Sir Ian Taylor says he hung up at the beginning of a conference call with Associate Health Minister Ayesha Verrall after he claims she asked him to stop writing "bad faith" columns in the Herald.
He also claims she indicated that only the Government or Government-approved agencies could communicate publicly on anything to do with a self-isolation programme they were about to discuss.
The comments from Verrall allegedly occurred in a call on Friday which included Air NZ chief executive Greg Foran and, what Taylor says, were so many Government officials he "lost count" of them.
However Verrall claims all that was requested of the parties on the call was that confidentiality be observed around commercial sensitivities.
The call was held to discuss potential changes to pre-departure testing and merits of the Lucira Covid-19 test Sir Ian had used in his own self-isolation trial after returning from the US in November.
Taylor says he found the opening remarks from Verrall on the call "entirely offensive" and "demeaning". He has detailed his version of events in a column on nzherald.co.nz today.
"The first item of the meeting was we all had to agree that the only people who would have anything to do with the comms [press release] about this meeting and our proposal, I mean the proposal that we put up, would be the Government and Air NZ," Sir Ian said.
"And I thought, that's not right, what about the cross-sector group? Because I thought we were talking about the self isolation trial and the use of Lucira."
Taylor was at the meeting on behalf of Cross Sector Border Group - which represents the New Zealand business interests and their desire for a self-isolation plan that suits their international travel habits.
"That's who I represent. It doesn't need to be me, but it does need to be them [involved] in the comms [press release]," he said.
"I was about to have that discussion, which I think we might have got through when the next bombshell lands which was 'and Sir Ian, you will have to stop your bad faith articles, like the one last week'."
Verrall would not address the specifics of Taylor's allegations when questioned by the Herald on Sunday but said she made clear to him he was free to continue to question the Government.
"On Friday I met with Sir Ian Taylor, Air New Zealand and Rob Fyfe to discuss pre-departure testing," Verrall told the Herald on Sunday.
"As is routine with commercially sensitive discussions, and reflecting the fact that future government decisions may need to be made, it was agreed by all parties, other than Sir Ian, that confidentiality would need to be observed.
"I made it clear to Sir Ian that within those bounds he was free to continue to publicly question and criticise the Government. Our work with Air New Zealand on this matter is ongoing."
The Lucira plan Taylor wanted to discuss was based off his own self-isolation trial from Dunedin to the US and back in November which MBIE approved.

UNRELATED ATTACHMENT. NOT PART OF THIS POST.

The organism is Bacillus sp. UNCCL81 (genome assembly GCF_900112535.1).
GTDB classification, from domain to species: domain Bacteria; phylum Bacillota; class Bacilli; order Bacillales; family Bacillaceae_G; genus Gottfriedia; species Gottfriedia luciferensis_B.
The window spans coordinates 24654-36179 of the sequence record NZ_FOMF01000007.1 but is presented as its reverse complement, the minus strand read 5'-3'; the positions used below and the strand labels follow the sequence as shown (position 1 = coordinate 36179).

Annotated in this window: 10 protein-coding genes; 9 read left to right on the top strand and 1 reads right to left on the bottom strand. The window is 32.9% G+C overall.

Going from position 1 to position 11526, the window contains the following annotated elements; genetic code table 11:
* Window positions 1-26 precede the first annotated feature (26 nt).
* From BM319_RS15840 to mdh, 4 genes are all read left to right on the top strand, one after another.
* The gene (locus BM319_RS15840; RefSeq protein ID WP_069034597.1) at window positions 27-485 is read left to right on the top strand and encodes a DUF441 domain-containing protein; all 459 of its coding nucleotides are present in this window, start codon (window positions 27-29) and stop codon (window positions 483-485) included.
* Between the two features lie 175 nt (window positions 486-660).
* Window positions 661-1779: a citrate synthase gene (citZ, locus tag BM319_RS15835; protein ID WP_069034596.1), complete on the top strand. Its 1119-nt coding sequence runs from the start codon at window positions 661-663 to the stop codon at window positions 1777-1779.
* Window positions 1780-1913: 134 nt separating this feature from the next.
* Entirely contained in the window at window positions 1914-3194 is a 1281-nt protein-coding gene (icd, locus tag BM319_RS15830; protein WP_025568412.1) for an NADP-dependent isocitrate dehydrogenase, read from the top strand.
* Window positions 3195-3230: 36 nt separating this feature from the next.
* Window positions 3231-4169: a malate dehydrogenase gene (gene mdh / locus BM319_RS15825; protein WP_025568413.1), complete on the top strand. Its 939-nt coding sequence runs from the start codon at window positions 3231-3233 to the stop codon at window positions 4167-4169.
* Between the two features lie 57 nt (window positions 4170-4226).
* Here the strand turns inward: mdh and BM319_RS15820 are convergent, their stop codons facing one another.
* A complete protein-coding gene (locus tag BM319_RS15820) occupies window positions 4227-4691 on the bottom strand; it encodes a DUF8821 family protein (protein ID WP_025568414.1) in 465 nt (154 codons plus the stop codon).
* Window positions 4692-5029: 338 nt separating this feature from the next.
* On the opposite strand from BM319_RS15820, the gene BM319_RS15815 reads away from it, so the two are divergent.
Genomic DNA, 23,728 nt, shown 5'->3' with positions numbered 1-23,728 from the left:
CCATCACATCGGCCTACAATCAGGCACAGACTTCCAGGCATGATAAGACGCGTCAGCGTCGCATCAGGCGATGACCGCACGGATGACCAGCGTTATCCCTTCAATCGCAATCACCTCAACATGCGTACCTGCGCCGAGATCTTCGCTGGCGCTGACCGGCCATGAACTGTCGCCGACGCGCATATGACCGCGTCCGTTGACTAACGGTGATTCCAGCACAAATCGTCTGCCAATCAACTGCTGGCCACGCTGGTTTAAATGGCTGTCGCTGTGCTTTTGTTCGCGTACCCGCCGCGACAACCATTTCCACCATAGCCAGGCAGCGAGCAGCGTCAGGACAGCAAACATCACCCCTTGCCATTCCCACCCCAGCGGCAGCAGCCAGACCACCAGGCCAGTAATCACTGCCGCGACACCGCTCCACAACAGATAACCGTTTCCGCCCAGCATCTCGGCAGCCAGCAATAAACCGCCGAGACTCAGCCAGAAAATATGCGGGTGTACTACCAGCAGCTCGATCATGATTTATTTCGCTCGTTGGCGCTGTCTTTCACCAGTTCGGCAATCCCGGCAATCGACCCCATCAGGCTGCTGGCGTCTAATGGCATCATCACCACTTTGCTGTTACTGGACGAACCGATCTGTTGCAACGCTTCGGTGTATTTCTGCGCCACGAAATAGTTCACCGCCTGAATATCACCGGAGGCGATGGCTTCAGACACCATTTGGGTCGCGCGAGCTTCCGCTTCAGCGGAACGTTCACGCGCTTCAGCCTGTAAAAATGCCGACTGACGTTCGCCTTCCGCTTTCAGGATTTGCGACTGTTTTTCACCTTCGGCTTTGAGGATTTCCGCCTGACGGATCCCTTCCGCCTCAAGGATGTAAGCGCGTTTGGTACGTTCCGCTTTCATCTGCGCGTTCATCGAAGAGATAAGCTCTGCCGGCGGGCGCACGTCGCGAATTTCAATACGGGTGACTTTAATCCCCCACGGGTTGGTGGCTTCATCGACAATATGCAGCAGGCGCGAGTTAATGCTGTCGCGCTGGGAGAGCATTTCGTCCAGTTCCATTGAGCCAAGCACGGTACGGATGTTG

The New Zealand businessman and former television presenter based in Dunedin has written more than a dozen columns for the Herald prior to, during, and since his self-isolation trial in November.
In the columns, Taylor has relayed the feedback and ideas he provided to the Government over the merits and flaws of his own self-isolation trial.
Taylor met with Grant Robertson in December about the Lucria self-isolation trial, and also in January with Director-General of Health Ashley Bloomfield and representatives from the Ministry of Health and the Ministry of Business, Innovation and Employment.
The call with Verrall was to be a continuation of that ongoing discussion, he says, after he worked with her over the Christmas period on it.
On February 1, Taylor wrote a column about Verrall helping him get in touch with Bloomfield "to pass on the contact details for a potential supply of rapid antigen tests that he was not aware of."
Taylor said he understood the Government had, off the back of this, ordered another 40 million tests, extending the total order to 65m.
In that most recent column he praises "what can happen when government officials who want to work outside the box are given authority, encouragement even, to work alongside their private sector counterparts to get things done".
Taylor says he has never seen his columns as a criticism of the Government, but rather hoped they would be apolitical and encourage constructive public debate about problems in the Covid-19 response.
"I keep seeing this thing 'I'm attacking the Government'. No, there is a Pasifika concept called talanoa," he said.
"Talanoa is where you gather and you talk and listen with respect. So I came to this [Friday] meeting in the spirit of talanoa and the opening line of it from the other side had everything but respect. And I thought this isn't going anywhere.
"One of my greatest fears once you see all of these officials, some of which you've never talked to before, is that what's likely to happen is they'll come up with a plan and the plan will be just like everything else. They'll want to run another trial even though we've run a trial and go and test somewhere else. And more days, weeks and months will go past before we get a decision."
Lucria Covid-19 test
The Lucria Covid-19 test involved a self-administered nasal swab kit for those 14 years and older which can be bought without a prescription in the United States.
The test detects a nucleic acid from the novel coronavirus and provides results in 30-40 minutes.
The MIT Technology Review found it had a 94 per cent rate in detecting Covid-19 in infected people, and a 2 per cent false positive rate.